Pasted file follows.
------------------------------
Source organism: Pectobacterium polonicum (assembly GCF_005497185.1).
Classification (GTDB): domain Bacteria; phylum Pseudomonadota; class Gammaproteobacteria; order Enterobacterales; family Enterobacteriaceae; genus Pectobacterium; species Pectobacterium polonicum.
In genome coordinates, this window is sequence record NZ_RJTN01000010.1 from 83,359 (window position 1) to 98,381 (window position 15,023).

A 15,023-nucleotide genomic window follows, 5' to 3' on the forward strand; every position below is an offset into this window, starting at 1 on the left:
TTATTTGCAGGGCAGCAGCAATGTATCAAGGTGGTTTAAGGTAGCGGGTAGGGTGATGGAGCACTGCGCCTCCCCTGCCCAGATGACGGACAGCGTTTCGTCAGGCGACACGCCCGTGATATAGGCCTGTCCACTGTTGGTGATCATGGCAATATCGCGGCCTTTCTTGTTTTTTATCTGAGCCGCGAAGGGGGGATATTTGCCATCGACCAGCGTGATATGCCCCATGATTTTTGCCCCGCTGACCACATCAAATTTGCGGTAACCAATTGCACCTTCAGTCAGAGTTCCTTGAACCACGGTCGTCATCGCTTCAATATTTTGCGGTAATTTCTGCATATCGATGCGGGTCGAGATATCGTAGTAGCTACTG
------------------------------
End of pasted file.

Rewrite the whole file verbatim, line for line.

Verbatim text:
Source organism: Pectobacterium polonicum (assembly GCF_005497185.1).
Classification (GTDB): domain Bacteria; phylum Pseudomonadota; class Gammaproteobacteria; order Enterobacterales; family Enterobacteriaceae; genus Pectobacterium; species Pectobacterium polonicum.
In genome coordinates, this window is sequence record NZ_RJTN01000010.1 from 83,359 (window position 1) to 98,381 (window position 15,023).

A 15,023-nucleotide genomic window follows, 5' to 3' on the forward strand; every position below is an offset into this window, starting at 1 on the left:
TTATTTGCAGGGCAGCAGCAATGTATCAAGGTGGTTTAAGGTAGCGGGTAGGGTGATGGAGCACTGCGCCTCCCCTGCCCAGATGACGGACAGCGTTTCGTCAGGCGACACGCCCGTGATATAGGCCTGTCCACTGTTGGTGATCATGGCAATATCGCGGCCTTTCTTGTTTTTTATCTGAGCCGCGAAGGGGGGATATTTGCCATCGACCAGCGTGATATGCCCCATGATTTTTGCCCCGCTGACCACATCAAATTTGCGGTAACCAATTGCACCTTCAGTCAGAGTTCCTTGAACCACGGTCGTCATCGCTTCAATATTTTGCGGTAATTTCTGCATATCGATGCGGGTCGAGATATCGTAGTAGCTACTG